“It’s the way we approach problems, Maths tells you to approach it one way, someone else might solve the same problem through music. Games allow that. Games actually explore different behavior and cognitive processes and then you can use that on real life problems,” says Dr. Campbell. “Without real life or simulated instances of moral dilemmas what you think you’ll do to what you actually do are two different things.”

Gaming is evolving from board games to computer games into the competitive world. Internationally, e-sports are as a legitimate career choice as becoming a professional athlete. 87 000 people tuned in on google+ to watch the League of legends Season 3 World Championship this year. According to Dr. Campbell there is a place for e-sports in our society today, however as much as society has to evolve so too does e-sports, ““if they haven’t been around games a lot as they’ve evolved, they have to start from scratch… they don’t know the jargon or how the game works,” says Dr. Campbell, “if you want to go out and kick a ball you’ve learnt those skills at school or with your parents.” It isn’t the same for e-sports.

People start playing computer games because they’re interested in computer games, “the kids themselves are picking it up at school because they want to be a part of the group that talks about it. So in 10-15 years it’ll be big because this generation will grow up and it will drive the industry.”

The issues with e-sports developing is the rift between the gamers and the rest of the world. Where the similarities are between e-sports and professional sport is where e-sports is getting lost. There is a lack of promotion and merchandising.  “One player does this off the game, one team trains this way, one team trains the other way. This side of e-sports is just so unknown. That’s the part that I actually think brings the real fanbase in. When you can go, I can live this outside of the game.”

Compared to the international fanbase, Australia is a tiny spec on the e-sports arena. We don’t have a team that competes in the World Championships and we don’t’ have the talent, money, sponsorship or interest to create a team to compete. “Gaming culture between Australia and America and asia, if you just use those three, we are extraordinarily behind.”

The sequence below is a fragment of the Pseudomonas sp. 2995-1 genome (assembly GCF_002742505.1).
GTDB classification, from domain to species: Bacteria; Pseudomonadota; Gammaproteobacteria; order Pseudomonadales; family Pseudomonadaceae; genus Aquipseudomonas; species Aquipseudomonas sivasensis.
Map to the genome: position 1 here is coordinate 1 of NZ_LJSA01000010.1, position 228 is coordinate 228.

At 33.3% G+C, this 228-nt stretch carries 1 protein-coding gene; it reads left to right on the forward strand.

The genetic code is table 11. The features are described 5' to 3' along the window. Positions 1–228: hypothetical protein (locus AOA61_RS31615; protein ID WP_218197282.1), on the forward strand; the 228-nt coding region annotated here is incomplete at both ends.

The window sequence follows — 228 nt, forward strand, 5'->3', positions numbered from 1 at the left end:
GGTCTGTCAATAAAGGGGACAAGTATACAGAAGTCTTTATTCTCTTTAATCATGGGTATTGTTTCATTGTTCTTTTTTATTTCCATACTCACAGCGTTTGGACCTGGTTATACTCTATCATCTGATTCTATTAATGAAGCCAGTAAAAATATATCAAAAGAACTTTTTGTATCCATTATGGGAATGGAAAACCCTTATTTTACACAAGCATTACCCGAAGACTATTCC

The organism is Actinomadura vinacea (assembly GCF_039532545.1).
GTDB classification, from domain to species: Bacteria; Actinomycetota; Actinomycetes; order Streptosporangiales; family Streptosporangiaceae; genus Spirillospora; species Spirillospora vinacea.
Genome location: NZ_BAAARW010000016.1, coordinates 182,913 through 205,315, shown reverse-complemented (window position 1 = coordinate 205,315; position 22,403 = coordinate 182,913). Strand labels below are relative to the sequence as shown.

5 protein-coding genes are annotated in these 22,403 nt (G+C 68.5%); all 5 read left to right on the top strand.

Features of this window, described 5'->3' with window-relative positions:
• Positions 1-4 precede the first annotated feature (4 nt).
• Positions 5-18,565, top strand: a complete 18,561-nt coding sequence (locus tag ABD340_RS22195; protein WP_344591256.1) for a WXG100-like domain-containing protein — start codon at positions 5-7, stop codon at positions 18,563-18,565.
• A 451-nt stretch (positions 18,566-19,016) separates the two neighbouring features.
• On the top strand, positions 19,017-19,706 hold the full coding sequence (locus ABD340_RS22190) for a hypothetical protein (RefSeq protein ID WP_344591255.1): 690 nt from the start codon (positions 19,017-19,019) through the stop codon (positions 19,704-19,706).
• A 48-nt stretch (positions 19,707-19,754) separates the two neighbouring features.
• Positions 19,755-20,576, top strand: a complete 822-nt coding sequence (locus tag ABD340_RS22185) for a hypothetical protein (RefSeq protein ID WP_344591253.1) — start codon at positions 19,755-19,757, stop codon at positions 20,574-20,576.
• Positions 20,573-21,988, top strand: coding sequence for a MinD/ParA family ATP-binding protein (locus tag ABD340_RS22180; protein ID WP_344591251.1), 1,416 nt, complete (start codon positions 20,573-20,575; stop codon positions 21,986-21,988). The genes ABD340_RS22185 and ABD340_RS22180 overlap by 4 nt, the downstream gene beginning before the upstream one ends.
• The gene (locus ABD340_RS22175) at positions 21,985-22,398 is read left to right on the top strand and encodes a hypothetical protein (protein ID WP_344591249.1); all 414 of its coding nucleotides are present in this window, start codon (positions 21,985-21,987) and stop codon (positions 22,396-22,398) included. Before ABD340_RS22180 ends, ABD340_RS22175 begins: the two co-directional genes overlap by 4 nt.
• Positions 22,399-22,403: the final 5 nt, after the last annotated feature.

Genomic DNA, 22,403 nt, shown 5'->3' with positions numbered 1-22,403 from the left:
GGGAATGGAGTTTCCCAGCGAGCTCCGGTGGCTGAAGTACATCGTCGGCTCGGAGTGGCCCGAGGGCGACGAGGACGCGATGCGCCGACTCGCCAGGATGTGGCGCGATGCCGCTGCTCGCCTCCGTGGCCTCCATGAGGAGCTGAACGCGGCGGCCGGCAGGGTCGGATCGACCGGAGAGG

The Western understanding is that  it’s not a sport sport, but really it’s as competitive as any other sport out there. I just think it’s a case of does it have a viewing audience? And I think it’s an underground audience.”

Team Immunity is Australia’s premier e-sports team across a number of different platforms and games. They represent Australia internationally, in a number of pan-pacific competitions and compete for prizes as large as $20 000 at a time. The teams are sponsored by software companies and networks and hire competitive players from the age of 18 years old. However, the interest in it isn’t resulting in support and so even as the industry grows, the popularity and attention does not.

There are a number of positive impacts gaming and being a part of the gaming culture can have on society. Numerous core values and lessons that can be learnt; Co-operation, teamwork, determination. “If you look up all the journals, it’s overwhelmingly true.” “I think it was in Harvard Law actually, but it said that the moral issues you face in games, especially fantasy games have come about in legal battles they’ve had to deal with in their essays.”


What it means to Aus Gaming – PAX Melbourne

In 2004 Penny Arcade decided that gamers needed an exhibition that rivaled that of comic books or animae, and they were right. When the gaming webcomic company staged its first exhibition in Bellvue, Washington, some 4500 people came out. 

Almost ten years later the international gaming exhibition will be held for the first time outside the US, in Australia, with Melbourne hosting the Penny Arcade Expo (PAX) in July this year and next year. For gamers all throughout Australia it’s a sign of the rise of the gaming culture.